Election 2008

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Dennis Cook/AP

Who’s the Real Candidate of Change?

September 15, 2008 01:29 PM
by Liz Colville
With Sarah Palin on the Republican ticket, the McCain campaign has adopted Obama’s watchword, “change.” But “change” means different things for each candidate.

Change vs. Experience

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Since the launch of the campaign season last year, the presidential candidates have highlighted the differences between themselves and President George W. Bush, and between each other, using the buzz words “experience” and “change” in slogans and speeches. When Barack Obama and Hillary Clinton were competing for the Democratic nomination, Sen. Clinton was the first to employ the word “change” in her slogan, “Ready for Change, Ready to Lead.” It was then adapted by Sen. Obama into “Change We Can Believe In.”

Ariz. Sen. John McCain has, up until recently, focused on the word “experience,” emphasizing his decades in the U.S. Senate and his military duty and time as a prisoner of war in Vietnam, as well as his noted efforts to reach across party lines to pass legislation. But in June, the McCain campaign adopted the slogan, “A Leader You Can Believe In,” a twist on Sen. Obama’s slogan. Following the selection of Alaska Gov. Sarah Palin as his running mate, McCain began to employ the word “change” and “reform” much more frequently.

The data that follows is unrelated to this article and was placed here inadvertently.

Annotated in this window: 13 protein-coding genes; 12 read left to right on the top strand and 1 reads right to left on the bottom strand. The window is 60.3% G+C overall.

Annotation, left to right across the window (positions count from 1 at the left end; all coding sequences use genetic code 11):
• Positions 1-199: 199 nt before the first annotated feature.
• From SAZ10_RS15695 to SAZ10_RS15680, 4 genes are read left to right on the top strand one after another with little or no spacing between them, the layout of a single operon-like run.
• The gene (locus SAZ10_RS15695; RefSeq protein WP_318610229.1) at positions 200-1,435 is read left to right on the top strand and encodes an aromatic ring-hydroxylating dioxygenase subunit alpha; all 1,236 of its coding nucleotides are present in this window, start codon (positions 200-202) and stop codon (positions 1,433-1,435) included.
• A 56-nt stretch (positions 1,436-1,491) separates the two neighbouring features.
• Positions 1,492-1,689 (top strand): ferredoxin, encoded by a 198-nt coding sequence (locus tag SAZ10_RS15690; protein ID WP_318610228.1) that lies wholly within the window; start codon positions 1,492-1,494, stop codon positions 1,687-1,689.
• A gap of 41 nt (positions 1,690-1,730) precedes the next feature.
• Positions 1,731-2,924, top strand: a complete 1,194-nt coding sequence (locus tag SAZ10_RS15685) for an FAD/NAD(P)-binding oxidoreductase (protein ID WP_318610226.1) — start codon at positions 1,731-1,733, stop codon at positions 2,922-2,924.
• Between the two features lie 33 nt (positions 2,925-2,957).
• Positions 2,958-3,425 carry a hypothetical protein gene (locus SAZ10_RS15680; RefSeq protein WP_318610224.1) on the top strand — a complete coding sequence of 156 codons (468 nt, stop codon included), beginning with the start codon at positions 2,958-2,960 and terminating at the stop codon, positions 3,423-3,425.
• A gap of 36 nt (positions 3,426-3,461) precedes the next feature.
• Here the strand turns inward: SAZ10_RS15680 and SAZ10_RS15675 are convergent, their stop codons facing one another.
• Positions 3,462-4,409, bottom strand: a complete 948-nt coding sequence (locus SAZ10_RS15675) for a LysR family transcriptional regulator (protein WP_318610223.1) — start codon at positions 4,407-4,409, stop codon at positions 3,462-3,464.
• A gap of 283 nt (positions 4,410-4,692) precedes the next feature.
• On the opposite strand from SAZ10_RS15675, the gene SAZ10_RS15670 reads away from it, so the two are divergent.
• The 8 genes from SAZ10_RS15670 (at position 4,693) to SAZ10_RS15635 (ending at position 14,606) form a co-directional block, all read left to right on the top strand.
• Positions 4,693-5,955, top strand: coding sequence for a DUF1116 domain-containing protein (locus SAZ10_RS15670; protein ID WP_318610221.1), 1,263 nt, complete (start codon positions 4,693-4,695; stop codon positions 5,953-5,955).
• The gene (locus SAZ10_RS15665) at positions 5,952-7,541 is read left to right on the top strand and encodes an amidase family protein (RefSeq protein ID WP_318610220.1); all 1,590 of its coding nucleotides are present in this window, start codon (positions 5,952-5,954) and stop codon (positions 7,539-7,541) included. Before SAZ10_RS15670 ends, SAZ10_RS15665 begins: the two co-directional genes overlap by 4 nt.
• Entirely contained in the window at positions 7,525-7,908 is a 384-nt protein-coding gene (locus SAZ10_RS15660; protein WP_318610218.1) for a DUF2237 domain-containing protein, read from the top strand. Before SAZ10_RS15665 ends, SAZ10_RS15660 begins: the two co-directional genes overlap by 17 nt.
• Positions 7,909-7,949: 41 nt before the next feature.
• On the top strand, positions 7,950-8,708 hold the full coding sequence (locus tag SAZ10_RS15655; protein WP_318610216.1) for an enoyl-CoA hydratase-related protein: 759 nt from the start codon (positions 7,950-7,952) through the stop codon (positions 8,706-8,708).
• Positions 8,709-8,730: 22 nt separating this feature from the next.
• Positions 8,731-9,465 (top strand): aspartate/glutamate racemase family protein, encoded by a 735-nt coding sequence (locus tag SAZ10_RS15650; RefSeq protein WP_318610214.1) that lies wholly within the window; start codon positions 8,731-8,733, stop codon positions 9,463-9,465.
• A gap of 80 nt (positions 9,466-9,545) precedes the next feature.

McCain has touted Gov. Palin as someone with tangible experience reforming Alaskan government and curbing pork-barrel spending. “She’s exactly who this country needs to help me fight the same old Washington politics of me first and country second,” McCain said when announcing Palin as his running mate on Aug. 29.

Sen. Obama countered his opponent at a campaign stop on Sept. 6, remarking that Palin “poses as an anti-big-spending maverick despite having pulled in pork-barrel projects into her home state.”

A few days later, Obama, who has been repeatedly making the case that the McCain ticket is one of adherence to the policies of the Bush administration, added, “You can put lipstick on a pig. It’s still a pig. You can wrap an old fish in a piece of paper called change. It’s still going to stink after eight years.”

McCain continues to position himself as a maverick, and strengthens his case with the choice of Palin, another Washington outsider whose role shows he is rejecting the cronyism associated with the Bush Administration. McCain chose Palin despite the fact that they had barely known each other prior to his decision.

Background: How ‘change’ nabbed center stage

In July 2007, when Clinton and Obama were beginning their campaigns, Obama critiqued Clinton’s use of the word “change” in her slogan. Obama said change “can’t just be a slogan. … Change has to be something that is demonstrated day to day, on an ongoing basis.” His own slogan was thought to be a response to Clinton’s, placing more emphasis on the word “believe.”

During the primary season, Clinton often suggested that Obama’s voting record in the Senate belied his message of change, especially in the areas of energy, health care and the war in Iraq.